The museum is open from Tuesday to Sundays from 10:00 am to 6:00 pm. It is closed on January 1, May 1 and December 25. Entrance is free for young people under the age of 19, and 6â‚¬ for adults (4â‚¬, if you have a Vienna card.) You can also enjoy free admission on the first Sunday of each month.
Vienna Museum of Natural History
Photo from Martin Kalfatovic via Creative Commons
Vienna Museum of Natural History is a vast museum dedicated to animal life, including minerals, fossils and dinosaurs, and it consists of 39 exhibition halls. The museum offers varies events including guided tours, projections and lectures, though most of them are in German.
It is open from Thursday to Monday (from 9 am to 6.30 pm, and on Wednesdays from 9 a.m. – 9 p.m.). Itâ€™s closed on Tuesdays.
I canâ€™t wait to see this museum to find out more about animals, regardless of their existence levels and size.
Technical Museum Vienna
Opened to public in 1918, The Technical Museum offers exhibits on industry, technology and engineering, astronomy, principals, physics, mining, iron, energy, transport, communications and more. You can also view several exciting experiments.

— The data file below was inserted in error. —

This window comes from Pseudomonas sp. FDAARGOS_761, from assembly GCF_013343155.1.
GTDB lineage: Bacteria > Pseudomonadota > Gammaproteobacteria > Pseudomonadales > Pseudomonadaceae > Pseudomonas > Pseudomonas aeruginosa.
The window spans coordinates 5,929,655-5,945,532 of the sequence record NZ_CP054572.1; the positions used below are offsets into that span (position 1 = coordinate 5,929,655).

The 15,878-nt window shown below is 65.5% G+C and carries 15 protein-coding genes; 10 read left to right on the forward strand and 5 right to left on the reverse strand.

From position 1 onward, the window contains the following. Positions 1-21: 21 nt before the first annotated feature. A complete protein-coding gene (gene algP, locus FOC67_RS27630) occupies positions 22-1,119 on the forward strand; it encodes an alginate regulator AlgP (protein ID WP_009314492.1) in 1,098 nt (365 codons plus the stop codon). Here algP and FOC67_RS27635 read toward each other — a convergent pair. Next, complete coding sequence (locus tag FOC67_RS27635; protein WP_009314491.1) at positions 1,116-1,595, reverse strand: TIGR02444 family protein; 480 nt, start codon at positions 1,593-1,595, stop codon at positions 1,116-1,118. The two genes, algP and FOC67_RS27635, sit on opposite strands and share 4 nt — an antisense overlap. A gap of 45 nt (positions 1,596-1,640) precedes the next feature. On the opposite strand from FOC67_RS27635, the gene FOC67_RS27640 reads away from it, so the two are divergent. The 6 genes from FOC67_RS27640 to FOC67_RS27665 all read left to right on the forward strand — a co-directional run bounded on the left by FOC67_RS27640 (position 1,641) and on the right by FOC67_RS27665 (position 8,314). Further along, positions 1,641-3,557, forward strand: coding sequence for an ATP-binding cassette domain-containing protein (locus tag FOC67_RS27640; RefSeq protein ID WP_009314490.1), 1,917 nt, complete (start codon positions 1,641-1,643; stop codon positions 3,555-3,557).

The entrance fee is â‚¬8,50 (%20 off with Vienna-Card) and free for the people under 19. The museum is open daily (from 9am to 6pm on Mondays to Fridays and from 10 to 6 on weekends and public holidays).
Kunsthistorisches Museum (Art History Museum)
Vienna’s Art History Museum from Richard Gould via Creative Commons
Opened to public in 1891, The Kunsthistorisches Museum (Art History Museum) has quite an impressive collection including works of Vermeer, Rembrandt, Titian, Bruegel, Velazquez, DÃ¼rer, and more. The date of the paintings starts from the 18th century and go back thousands of years.
21er Haus Vienna
21 we Haus by Alfred Weidinger via Creative Commons
The 21er Haus building was built in 1962 as a part of the Belvedere, to house Austrian artworks from 1945 to present. Now, the building will be opened as a museum on 16 November, 2011. The museumsâ€™ first exhibition “SchÃ¶ne Aussichten” (Beautiful Views) will last until January 8, 2012.